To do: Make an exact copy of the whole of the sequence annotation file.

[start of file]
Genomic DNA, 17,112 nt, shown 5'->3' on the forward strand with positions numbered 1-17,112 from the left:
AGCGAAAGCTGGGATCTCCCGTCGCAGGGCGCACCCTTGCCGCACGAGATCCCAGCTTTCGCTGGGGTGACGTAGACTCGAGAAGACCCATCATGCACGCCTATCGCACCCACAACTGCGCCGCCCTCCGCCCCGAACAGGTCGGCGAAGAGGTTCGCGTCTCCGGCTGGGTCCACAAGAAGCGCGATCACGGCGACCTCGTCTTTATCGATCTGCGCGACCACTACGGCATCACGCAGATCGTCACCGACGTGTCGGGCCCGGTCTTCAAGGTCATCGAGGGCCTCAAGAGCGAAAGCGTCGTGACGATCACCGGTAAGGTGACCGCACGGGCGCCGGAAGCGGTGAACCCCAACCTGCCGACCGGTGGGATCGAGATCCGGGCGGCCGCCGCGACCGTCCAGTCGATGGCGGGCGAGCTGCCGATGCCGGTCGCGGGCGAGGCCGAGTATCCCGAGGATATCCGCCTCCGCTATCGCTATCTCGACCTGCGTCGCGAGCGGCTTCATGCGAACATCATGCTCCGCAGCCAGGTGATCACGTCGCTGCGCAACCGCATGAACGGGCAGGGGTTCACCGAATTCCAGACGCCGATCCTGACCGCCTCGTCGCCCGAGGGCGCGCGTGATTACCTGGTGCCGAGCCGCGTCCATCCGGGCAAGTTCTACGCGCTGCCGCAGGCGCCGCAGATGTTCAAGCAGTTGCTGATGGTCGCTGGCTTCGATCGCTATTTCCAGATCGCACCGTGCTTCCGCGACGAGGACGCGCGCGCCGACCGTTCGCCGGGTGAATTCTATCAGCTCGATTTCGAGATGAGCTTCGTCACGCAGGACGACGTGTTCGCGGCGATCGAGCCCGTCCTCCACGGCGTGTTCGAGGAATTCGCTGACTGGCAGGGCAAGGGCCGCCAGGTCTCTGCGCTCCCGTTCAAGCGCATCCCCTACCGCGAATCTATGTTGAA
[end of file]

Genomic DNA, 17,112 nt, shown 5'->3' on the forward strand with positions numbered 1-17,112 from the left:
AGCGAAAGCTGGGATCTCCCGTCGCAGGGCGCACCCTTGCCGCACGAGATCCCAGCTTTCGCTGGGGTGACGTAGACTCGAGAAGACCCATCATGCACGCCTATCGCACCCACAACTGCGCCGCCCTCCGCCCCGAACAGGTCGGCGAAGAGGTTCGCGTCTCCGGCTGGGTCCACAAGAAGCGCGATCACGGCGACCTCGTCTTTATCGATCTGCGCGACCACTACGGCATCACGCAGATCGTCACCGACGTGTCGGGCCCGGTCTTCAAGGTCATCGAGGGCCTCAAGAGCGAAAGCGTCGTGACGATCACCGGTAAGGTGACCGCACGGGCGCCGGAAGCGGTGAACCCCAACCTGCCGACCGGTGGGATCGAGATCCGGGCGGCCGCCGCGACCGTCCAGTCGATGGCGGGCGAGCTGCCGATGCCGGTCGCGGGCGAGGCCGAGTATCCCGAGGATATCCGCCTCCGCTATCGCTATCTCGACCTGCGTCGCGAGCGGCTTCATGCGAACATCATGCTCCGCAGCCAGGTGATCACGTCGCTGCGCAACCGCATGAACGGGCAGGGGTTCACCGAATTCCAGACGCCGATCCTGACCGCCTCGTCGCCCGAGGGCGCGCGTGATTACCTGGTGCCGAGCCGCGTCCATCCGGGCAAGTTCTACGCGCTGCCGCAGGCGCCGCAGATGTTCAAGCAGTTGCTGATGGTCGCTGGCTTCGATCGCTATTTCCAGATCGCACCGTGCTTCCGCGACGAGGACGCGCGCGCCGACCGTTCGCCGGGTGAATTCTATCAGCTCGATTTCGAGATGAGCTTCGTCACGCAGGACGACGTGTTCGCGGCGATCGAGCCCGTCCTCCACGGCGTGTTCGAGGAATTCGCTGACTGGCAGGGCAAGGGCCGCCAGGTCTCTGCGCTCCCGTTCAAGCGCATCCCCTACCGCGAATCTATGTTGAA